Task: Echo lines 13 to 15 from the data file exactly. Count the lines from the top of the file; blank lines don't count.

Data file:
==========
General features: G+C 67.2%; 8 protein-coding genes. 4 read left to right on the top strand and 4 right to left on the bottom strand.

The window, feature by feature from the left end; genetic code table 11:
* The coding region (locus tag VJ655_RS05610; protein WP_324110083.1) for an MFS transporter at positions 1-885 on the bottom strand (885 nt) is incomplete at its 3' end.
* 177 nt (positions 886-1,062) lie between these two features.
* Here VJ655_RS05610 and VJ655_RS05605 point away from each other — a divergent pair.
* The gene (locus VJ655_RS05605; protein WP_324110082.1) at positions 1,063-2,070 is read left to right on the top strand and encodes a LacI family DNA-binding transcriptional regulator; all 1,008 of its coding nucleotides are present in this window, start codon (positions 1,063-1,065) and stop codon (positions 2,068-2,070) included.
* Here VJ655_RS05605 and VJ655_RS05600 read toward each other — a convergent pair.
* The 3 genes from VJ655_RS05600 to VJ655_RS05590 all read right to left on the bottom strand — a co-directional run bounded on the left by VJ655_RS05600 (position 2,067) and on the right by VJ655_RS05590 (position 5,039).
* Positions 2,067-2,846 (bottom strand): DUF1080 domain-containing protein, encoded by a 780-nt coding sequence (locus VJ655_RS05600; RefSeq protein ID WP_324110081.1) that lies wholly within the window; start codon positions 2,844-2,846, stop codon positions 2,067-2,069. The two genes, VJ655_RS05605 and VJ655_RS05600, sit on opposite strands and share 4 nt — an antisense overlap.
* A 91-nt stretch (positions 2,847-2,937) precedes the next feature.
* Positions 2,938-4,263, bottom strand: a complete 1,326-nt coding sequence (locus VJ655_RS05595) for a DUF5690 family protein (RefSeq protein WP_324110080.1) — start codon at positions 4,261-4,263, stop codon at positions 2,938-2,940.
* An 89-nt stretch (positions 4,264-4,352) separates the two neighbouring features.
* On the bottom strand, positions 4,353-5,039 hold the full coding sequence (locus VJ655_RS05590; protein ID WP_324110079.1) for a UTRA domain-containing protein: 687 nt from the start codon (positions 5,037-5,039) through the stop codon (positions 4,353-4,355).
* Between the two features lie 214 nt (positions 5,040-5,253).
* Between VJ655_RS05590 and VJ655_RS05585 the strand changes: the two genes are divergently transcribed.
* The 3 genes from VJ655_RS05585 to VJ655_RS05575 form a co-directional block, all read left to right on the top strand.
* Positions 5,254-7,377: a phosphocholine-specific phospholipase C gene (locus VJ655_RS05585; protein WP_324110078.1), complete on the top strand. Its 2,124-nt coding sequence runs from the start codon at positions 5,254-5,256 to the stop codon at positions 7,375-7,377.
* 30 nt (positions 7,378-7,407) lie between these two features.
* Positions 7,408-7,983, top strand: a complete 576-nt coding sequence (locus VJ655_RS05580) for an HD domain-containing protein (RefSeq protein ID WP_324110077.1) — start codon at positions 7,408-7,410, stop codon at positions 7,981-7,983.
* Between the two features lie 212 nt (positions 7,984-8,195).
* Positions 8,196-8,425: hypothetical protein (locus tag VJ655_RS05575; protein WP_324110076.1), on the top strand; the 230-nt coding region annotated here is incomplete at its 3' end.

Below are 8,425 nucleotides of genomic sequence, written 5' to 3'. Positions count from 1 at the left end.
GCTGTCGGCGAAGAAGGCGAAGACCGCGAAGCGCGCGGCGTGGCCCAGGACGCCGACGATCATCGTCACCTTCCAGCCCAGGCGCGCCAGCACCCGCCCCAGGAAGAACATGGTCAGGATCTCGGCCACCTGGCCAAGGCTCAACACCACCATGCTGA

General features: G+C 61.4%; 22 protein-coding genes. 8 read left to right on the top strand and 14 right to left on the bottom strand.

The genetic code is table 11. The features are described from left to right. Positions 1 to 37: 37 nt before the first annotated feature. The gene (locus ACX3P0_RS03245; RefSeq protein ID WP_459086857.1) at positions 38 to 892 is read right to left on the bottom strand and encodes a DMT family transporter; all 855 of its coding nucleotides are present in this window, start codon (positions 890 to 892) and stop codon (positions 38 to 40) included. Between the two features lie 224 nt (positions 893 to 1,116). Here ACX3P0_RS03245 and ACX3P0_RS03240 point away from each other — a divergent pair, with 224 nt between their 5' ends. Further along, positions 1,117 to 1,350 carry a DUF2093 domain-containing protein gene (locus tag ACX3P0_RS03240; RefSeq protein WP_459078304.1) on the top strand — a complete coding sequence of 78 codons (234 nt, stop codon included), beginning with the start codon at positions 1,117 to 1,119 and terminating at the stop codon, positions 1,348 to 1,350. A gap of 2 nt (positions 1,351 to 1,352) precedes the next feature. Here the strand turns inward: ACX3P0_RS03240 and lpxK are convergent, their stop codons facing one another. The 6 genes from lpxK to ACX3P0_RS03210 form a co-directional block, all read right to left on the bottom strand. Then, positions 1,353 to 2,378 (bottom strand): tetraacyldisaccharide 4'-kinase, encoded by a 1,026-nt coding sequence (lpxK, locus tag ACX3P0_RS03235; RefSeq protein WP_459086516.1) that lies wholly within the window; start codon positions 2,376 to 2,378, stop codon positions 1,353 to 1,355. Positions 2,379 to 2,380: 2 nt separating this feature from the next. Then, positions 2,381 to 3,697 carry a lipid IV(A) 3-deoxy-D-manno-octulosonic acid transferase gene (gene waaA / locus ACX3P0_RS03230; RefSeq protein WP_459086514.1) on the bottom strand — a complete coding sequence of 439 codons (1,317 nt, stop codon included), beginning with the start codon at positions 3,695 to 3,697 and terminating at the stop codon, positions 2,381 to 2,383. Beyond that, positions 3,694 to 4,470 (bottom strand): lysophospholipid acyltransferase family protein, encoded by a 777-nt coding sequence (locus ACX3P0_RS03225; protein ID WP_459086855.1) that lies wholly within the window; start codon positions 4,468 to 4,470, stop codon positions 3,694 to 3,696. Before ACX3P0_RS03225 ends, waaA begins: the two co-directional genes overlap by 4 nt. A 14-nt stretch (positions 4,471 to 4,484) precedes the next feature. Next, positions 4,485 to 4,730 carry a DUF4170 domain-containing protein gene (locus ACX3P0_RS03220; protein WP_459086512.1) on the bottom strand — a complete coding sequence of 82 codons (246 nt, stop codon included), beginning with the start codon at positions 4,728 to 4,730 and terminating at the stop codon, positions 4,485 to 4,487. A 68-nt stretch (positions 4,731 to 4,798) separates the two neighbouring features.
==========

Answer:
* On the bottom strand, positions 4,353-5,039 hold the full coding sequence (locus VJ655_RS05590; protein ID WP_324110079.1) for a UTRA domain-containing protein: 687 nt from the start codon (positions 5,037-5,039) through the stop codon (positions 4,353-4,355).
* Between the two features lie 214 nt (positions 5,040-5,253).
* Between VJ655_RS05590 and VJ655_RS05585 the strand changes: the two genes are divergently transcribed.